Gary Hart is a professional nature photographer, writer and educator who has been exploring, photographing and sharing nature’s beauty for nearly 40 years. Gary is a Sony Artisan of Imagery and a frequent contributor to Outdoor Photographer magazine. His book of images, The Undiscovered Country, was featured exclusively at Barnes & Noble stores across the United States. Gary’s blog is followed by thousands of readers, and his always sold-out photo workshops often fill a year in advance. Visit Gary’s website at; his blog at; his prints at Gary’s Yosemite workshops can be found at Continue reading

NATIONAL PARKS: Grand Teton National Park

Story and photography by Jerry Ginsberg

Grand Tetons © Jerry Ginsberg

Jackson Hole, with its sharply serrated Teton Range, is undoubtedly one of the most dramatic and striking scenes in all of North America. It is a great choice for a photo trip in at least three seasons.

Just south of iconic Yellowstone, Grand Teton National Park is too often overshadowed by its more famous neighbor. Rather than making an outing in the Tetons merely an extension of a trip to Yellowstone, we photographers should think of both as being equally worthy of our time. Continue reading

From the President

Clay Bolt

Clay Bolt

Transitions are beautiful:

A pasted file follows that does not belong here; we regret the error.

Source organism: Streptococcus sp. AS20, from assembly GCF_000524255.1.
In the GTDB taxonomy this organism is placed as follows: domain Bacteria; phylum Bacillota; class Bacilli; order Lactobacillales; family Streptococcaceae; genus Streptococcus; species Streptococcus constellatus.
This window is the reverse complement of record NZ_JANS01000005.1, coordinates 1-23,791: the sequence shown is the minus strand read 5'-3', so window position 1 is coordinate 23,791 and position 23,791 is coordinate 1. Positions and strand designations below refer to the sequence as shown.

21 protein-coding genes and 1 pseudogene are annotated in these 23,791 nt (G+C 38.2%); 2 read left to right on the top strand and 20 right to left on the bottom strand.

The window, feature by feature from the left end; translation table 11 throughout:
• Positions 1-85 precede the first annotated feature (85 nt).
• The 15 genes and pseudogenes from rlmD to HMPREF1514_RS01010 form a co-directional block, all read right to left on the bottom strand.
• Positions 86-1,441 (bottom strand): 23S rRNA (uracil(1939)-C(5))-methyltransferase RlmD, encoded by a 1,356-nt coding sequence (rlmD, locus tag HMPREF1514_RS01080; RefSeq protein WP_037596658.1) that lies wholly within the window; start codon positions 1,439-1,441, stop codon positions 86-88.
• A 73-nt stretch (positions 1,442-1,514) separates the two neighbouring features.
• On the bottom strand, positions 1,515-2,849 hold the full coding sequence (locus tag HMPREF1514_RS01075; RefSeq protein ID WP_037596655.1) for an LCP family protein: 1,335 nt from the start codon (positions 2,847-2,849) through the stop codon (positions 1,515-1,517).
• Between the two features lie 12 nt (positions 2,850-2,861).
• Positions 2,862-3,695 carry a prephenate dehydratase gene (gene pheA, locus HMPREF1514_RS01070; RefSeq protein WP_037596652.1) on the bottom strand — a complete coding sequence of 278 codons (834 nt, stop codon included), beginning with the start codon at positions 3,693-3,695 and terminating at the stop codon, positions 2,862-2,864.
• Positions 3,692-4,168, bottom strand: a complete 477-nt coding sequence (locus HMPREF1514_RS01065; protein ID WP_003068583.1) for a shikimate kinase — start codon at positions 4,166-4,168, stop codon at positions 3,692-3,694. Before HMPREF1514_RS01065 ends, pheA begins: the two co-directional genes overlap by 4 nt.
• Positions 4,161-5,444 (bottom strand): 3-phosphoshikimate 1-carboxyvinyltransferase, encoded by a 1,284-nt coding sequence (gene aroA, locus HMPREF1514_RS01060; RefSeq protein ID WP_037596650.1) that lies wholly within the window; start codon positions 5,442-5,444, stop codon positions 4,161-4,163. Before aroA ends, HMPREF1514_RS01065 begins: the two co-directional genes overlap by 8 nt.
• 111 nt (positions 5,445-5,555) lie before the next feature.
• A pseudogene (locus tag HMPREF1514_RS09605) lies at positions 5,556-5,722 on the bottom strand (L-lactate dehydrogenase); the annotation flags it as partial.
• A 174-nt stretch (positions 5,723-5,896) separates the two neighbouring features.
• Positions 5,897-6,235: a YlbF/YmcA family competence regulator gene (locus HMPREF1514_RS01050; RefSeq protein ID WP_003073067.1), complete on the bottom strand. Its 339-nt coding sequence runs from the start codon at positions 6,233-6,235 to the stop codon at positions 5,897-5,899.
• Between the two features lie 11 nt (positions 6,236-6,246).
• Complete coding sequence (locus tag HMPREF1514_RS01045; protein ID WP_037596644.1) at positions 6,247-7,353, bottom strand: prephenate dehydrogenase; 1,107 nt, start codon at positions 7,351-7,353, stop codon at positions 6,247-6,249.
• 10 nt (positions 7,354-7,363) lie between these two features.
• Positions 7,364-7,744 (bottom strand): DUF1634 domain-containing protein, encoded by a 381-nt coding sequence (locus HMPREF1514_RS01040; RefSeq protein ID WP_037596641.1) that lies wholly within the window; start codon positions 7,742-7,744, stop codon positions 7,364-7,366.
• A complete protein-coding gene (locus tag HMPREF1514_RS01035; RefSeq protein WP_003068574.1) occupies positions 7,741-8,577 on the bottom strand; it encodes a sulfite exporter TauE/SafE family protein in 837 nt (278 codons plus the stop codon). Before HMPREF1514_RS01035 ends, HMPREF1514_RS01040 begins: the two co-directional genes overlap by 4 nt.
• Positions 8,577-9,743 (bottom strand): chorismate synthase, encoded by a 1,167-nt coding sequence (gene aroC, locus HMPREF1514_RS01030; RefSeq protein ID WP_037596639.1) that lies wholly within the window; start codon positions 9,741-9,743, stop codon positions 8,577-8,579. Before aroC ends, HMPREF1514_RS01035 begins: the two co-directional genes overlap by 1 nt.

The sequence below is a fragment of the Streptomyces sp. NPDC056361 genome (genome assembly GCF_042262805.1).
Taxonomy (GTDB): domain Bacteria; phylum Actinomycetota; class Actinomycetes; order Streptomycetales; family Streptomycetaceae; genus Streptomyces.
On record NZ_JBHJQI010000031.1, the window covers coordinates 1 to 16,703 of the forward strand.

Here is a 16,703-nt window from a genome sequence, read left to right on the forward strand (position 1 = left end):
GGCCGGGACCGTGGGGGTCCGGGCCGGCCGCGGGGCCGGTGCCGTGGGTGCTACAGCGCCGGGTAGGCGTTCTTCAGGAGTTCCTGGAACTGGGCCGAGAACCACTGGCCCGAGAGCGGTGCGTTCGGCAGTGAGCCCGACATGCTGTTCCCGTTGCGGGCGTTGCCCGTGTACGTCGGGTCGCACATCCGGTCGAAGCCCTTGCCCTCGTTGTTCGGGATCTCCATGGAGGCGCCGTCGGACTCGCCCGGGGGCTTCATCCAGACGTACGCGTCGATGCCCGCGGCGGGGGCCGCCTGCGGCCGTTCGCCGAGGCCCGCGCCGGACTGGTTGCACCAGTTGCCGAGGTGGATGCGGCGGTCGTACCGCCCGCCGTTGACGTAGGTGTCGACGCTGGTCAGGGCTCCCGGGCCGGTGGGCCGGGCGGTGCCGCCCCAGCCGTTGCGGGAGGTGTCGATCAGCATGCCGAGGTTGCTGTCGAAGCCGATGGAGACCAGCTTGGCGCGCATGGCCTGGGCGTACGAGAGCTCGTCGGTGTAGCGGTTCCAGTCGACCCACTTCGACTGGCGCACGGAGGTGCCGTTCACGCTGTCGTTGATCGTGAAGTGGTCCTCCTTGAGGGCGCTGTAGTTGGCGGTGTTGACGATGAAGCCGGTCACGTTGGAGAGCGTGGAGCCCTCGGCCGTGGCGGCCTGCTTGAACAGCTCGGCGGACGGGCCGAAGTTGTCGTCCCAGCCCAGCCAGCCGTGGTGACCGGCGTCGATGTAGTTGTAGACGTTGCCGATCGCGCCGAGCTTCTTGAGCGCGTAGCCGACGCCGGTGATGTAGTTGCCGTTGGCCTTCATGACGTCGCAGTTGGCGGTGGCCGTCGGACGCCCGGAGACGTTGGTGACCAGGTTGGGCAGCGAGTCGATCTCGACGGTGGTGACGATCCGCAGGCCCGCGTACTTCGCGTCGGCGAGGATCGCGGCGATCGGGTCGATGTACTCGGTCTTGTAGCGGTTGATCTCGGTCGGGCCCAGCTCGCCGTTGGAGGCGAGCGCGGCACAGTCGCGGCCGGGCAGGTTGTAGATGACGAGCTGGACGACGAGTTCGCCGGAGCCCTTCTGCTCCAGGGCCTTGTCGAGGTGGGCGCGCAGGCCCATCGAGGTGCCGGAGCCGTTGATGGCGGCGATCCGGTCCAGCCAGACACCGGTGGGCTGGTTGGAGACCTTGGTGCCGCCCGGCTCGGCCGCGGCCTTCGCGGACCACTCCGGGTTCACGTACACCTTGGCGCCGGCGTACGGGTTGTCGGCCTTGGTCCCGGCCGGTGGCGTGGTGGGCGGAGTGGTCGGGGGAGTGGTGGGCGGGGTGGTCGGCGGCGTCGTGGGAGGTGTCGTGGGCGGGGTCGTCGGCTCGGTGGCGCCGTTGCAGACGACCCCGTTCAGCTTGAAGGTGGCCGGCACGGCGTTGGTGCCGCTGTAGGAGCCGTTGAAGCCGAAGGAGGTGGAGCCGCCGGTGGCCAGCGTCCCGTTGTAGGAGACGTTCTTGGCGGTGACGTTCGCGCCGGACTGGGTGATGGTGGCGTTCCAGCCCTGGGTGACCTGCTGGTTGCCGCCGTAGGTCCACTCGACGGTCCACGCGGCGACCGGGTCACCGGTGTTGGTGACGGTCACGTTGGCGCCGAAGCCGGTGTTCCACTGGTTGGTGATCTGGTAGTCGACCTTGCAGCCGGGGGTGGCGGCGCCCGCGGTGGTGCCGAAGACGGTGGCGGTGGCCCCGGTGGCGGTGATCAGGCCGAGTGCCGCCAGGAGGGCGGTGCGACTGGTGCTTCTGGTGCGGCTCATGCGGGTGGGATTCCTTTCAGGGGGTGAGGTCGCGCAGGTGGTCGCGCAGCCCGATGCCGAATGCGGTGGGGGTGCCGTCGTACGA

Darkness turns to dawn. Birdsong breaks the silence of early morning. Wind-folded leaves shimmy before the arrival of a summer thunderstorm. Earthy smells rise up after the deluge has passed. The first spring wildflower breaks through a warming forest floor. Leaves blush into fall. A child is born. A baby’s stumbling first steps. The euphoria of a first crush and the pains of a first heartbreak. All of these moments contain seeds of beauty worth cultivating into art.

Even the passing of a loved one from this life can summon beauty to walk alongside the pain. Photographers such as Henri Cartier-Bresson famously understood the beauty that exists in moments of transition: the decisive moments that briefly materialize in the space between two passing planes of existence.

If you take a moment to mentally flip through the photos that really move you, I suspect that many of them are of transitional moments. In this regard, photography has an advantage over other forms of media. Film, for example, may be able to document processes in ways that are impossible for the naked eye, but photography can take that single “throw away” moment and make a monument of it.

A photographer who has the patience and discipline to observe, anticipate and capture these moments stands a high probability of creating images that will spellbind audiences and teach us something special about the world around us. The glue that binds two concurrent events together is as important as the events themselves.

Perhaps this is our art form’s greatest gift to the world.

Best Wishes,

Clay Bolt